Ion Irradiation to Form Amorphous Mono-Elemental Metals
This technology could soon find applications throughout the electronic, photonic and metallurgical industries
B. Johannessen, P. Kluth, D.J. Llewellyn and M.C. Ridgway
The physical properties of metals depend critically on their crystalline structure. Surprisingly amorphous metals with a highly disordered structure can sometimes greatly outperform more perfect polycrystalline versions of the same material. For example, golf club heads fabricated from amorphous 'Vitreloy' are twice as hard and four times as elastic as those made from polycrystalline Ti and consequently 99% of the impact energy is transferred to the ball compared to only 70% for Ti.
To form an amorphous metal, one tries to "quench in" the disordered structure by rapid cooling from the molten state. Alloys such as Vitreloy have a very high viscosity and can freeze into amorphous states even at quite modest cooling rates. But for pure metals it's impossible to cool castings fast enough to yield the desired amorphous structure. To get around this, scientists have long experimented with ion implantation - accelerating ions to high velocity and smashing them into the material with the aim of displacing atoms and transforming the metal structure from a polycrystalline to amorphous state. However, to date, this has only yielded amorphous metals when using foreign ions whose inherent chemical properties inhibit the undesired recrystallisation. The trouble is that this also introduces undesirable impurities which themselves alter the properties of the metal.
Scientists at ANU may soon have a way round this problem. They employ nanotechnology to generate metal nanocrystals with modified microscopic structure, then implant these materials with high-energy ions that pass straight through the nanocrystals to minimise impurity effects. The ANU group has recently demonstrated that for pure copper, their nano-preparation technique creates an amorphous structure that is unachievable when implanting bulk polycrystalline material yet is consistent with theoretical predicitons for a pure amorphous metal. The ANU scientists were able to fine tune their process such that the implantation disrupted all trace of the normal face centred cubic crystalline structure whilst leaving the particle size intact. The group is hopeful that this technology could soon find applications throughout the electronic, photonic and metallurgical industries.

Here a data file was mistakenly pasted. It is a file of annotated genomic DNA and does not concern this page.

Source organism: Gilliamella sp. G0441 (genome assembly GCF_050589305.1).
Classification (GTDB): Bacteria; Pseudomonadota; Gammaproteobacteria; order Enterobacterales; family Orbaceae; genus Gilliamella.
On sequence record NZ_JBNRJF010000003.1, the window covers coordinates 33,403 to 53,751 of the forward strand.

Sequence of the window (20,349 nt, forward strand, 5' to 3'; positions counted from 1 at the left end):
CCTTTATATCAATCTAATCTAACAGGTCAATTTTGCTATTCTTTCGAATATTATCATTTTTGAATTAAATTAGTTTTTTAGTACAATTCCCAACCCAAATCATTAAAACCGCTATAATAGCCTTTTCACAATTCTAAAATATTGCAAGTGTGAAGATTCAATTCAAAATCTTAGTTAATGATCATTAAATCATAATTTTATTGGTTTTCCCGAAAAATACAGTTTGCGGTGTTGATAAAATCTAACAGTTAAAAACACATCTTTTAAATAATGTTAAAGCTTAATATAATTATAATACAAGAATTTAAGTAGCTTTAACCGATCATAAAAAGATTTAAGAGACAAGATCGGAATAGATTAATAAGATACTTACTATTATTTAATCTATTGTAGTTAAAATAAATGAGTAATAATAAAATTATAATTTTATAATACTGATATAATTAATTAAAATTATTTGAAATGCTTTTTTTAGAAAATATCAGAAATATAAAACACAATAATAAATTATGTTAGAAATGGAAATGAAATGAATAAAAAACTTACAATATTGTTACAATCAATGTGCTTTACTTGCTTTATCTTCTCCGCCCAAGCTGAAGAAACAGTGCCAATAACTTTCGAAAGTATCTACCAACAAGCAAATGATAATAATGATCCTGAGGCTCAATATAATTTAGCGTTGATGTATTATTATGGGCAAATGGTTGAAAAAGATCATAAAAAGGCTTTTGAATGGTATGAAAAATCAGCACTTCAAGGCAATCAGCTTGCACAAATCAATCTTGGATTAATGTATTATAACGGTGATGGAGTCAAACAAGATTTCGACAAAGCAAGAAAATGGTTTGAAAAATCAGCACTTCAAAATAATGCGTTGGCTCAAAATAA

The key to success has been developing a thorough understanding of the implantation process on the nanoscale. This has been made possible by collaborative interactions with some of the world's most advanced and brightest x-ray facilities such as the Photon Factory in Japan and the Advanced Photon Source in the USA. However, by 2007 these measurements will be possible for the first time in this country when the Australian Synchrotron opens in Melbourne. These same ANU scientists are also actively contributing to the design and construction of this new, state-of-the-art national facility.